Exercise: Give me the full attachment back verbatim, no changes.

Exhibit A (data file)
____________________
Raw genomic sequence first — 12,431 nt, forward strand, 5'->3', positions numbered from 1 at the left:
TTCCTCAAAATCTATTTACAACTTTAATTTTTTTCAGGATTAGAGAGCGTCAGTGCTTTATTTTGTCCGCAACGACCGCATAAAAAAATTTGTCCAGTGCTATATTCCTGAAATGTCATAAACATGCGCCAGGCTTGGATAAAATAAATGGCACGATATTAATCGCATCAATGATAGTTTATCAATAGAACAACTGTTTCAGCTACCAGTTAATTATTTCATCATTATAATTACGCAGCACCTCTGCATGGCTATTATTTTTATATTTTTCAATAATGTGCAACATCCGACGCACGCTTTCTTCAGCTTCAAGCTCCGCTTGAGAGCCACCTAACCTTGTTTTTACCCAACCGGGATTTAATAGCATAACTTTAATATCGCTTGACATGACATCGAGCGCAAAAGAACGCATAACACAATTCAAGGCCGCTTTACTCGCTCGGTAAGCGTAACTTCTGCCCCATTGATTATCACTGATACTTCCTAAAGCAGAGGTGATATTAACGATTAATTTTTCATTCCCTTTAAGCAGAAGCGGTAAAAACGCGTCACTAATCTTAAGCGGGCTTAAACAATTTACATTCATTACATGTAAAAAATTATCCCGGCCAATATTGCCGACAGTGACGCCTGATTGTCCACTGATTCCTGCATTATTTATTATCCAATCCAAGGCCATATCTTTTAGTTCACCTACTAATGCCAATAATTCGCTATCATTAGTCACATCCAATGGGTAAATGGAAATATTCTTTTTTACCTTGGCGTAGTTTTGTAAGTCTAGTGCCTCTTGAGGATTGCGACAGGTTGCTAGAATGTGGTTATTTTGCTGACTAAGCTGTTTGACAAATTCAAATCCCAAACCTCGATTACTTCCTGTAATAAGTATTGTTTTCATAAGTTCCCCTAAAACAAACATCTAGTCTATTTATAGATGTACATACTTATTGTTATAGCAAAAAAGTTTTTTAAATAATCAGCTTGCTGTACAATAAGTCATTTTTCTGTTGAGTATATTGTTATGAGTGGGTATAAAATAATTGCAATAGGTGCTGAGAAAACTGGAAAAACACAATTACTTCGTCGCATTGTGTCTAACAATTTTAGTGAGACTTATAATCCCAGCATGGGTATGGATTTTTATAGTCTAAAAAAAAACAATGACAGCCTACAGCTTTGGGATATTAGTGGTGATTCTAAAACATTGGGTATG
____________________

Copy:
Raw genomic sequence first — 12,431 nt, forward strand, 5'->3', positions numbered from 1 at the left:
TTCCTCAAAATCTATTTACAACTTTAATTTTTTTCAGGATTAGAGAGCGTCAGTGCTTTATTTTGTCCGCAACGACCGCATAAAAAAATTTGTCCAGTGCTATATTCCTGAAATGTCATAAACATGCGCCAGGCTTGGATAAAATAAATGGCACGATATTAATCGCATCAATGATAGTTTATCAATAGAACAACTGTTTCAGCTACCAGTTAATTATTTCATCATTATAATTACGCAGCACCTCTGCATGGCTATTATTTTTATATTTTTCAATAATGTGCAACATCCGACGCACGCTTTCTTCAGCTTCAAGCTCCGCTTGAGAGCCACCTAACCTTGTTTTTACCCAACCGGGATTTAATAGCATAACTTTAATATCGCTTGACATGACATCGAGCGCAAAAGAACGCATAACACAATTCAAGGCCGCTTTACTCGCTCGGTAAGCGTAACTTCTGCCCCATTGATTATCACTGATACTTCCTAAAGCAGAGGTGATATTAACGATTAATTTTTCATTCCCTTTAAGCAGAAGCGGTAAAAACGCGTCACTAATCTTAAGCGGGCTTAAACAATTTACATTCATTACATGTAAAAAATTATCCCGGCCAATATTGCCGACAGTGACGCCTGATTGTCCACTGATTCCTGCATTATTTATTATCCAATCCAAGGCCATATCTTTTAGTTCACCTACTAATGCCAATAATTCGCTATCATTAGTCACATCCAATGGGTAAATGGAAATATTCTTTTTTACCTTGGCGTAGTTTTGTAAGTCTAGTGCCTCTTGAGGATTGCGACAGGTTGCTAGAATGTGGTTATTTTGCTGACTAAGCTGTTTGACAAATTCAAATCCCAAACCTCGATTACTTCCTGTAATAAGTATTGTTTTCATAAGTTCCCCTAAAACAAACATCTAGTCTATTTATAGATGTACATACTTATTGTTATAGCAAAAAAGTTTTTTAAATAATCAGCTTGCTGTACAATAAGTCATTTTTCTGTTGAGTATATTGTTATGAGTGGGTATAAAATAATTGCAATAGGTGCTGAGAAAACTGGAAAAACACAATTACTTCGTCGCATTGTGTCTAACAATTTTAGTGAGACTTATAATCCCAGCATGGGTATGGATTTTTATAGTCTAAAAAAAAACAATGACAGCCTACAGCTTTGGGATATTAGTGGTGATTCTAAAACATTGGGTATG